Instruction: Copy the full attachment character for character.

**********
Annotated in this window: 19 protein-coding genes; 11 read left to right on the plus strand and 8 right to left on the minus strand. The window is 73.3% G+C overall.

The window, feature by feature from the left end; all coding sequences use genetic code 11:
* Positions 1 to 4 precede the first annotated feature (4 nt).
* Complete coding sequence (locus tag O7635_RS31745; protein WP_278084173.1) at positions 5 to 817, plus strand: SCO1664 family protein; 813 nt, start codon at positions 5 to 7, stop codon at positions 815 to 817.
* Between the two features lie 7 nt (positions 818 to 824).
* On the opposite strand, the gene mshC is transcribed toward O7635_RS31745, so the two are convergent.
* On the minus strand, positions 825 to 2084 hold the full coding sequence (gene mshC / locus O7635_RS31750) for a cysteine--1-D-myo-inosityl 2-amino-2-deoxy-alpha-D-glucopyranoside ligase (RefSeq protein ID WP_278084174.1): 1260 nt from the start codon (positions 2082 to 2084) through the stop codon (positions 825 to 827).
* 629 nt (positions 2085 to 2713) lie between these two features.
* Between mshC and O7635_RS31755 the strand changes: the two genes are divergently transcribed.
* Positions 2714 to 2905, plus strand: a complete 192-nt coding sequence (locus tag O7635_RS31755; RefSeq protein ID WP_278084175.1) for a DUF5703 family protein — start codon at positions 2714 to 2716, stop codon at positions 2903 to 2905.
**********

Annotated in this window: 19 protein-coding genes; 11 read left to right on the plus strand and 8 right to left on the minus strand. The window is 73.3% G+C overall.

The window, feature by feature from the left end; all coding sequences use genetic code 11:
* Positions 1 to 4 precede the first annotated feature (4 nt).
* Complete coding sequence (locus tag O7635_RS31745; protein WP_278084173.1) at positions 5 to 817, plus strand: SCO1664 family protein; 813 nt, start codon at positions 5 to 7, stop codon at positions 815 to 817.
* Between the two features lie 7 nt (positions 818 to 824).
* On the opposite strand, the gene mshC is transcribed toward O7635_RS31745, so the two are convergent.
* On the minus strand, positions 825 to 2084 hold the full coding sequence (gene mshC / locus O7635_RS31750) for a cysteine--1-D-myo-inosityl 2-amino-2-deoxy-alpha-D-glucopyranoside ligase (RefSeq protein ID WP_278084174.1): 1260 nt from the start codon (positions 2082 to 2084) through the stop codon (positions 825 to 827).
* 629 nt (positions 2085 to 2713) lie between these two features.
* Between mshC and O7635_RS31755 the strand changes: the two genes are divergently transcribed.
* Positions 2714 to 2905, plus strand: a complete 192-nt coding sequence (locus tag O7635_RS31755; RefSeq protein ID WP_278084175.1) for a DUF5703 family protein — start codon at positions 2714 to 2716, stop codon at positions 2903 to 2905.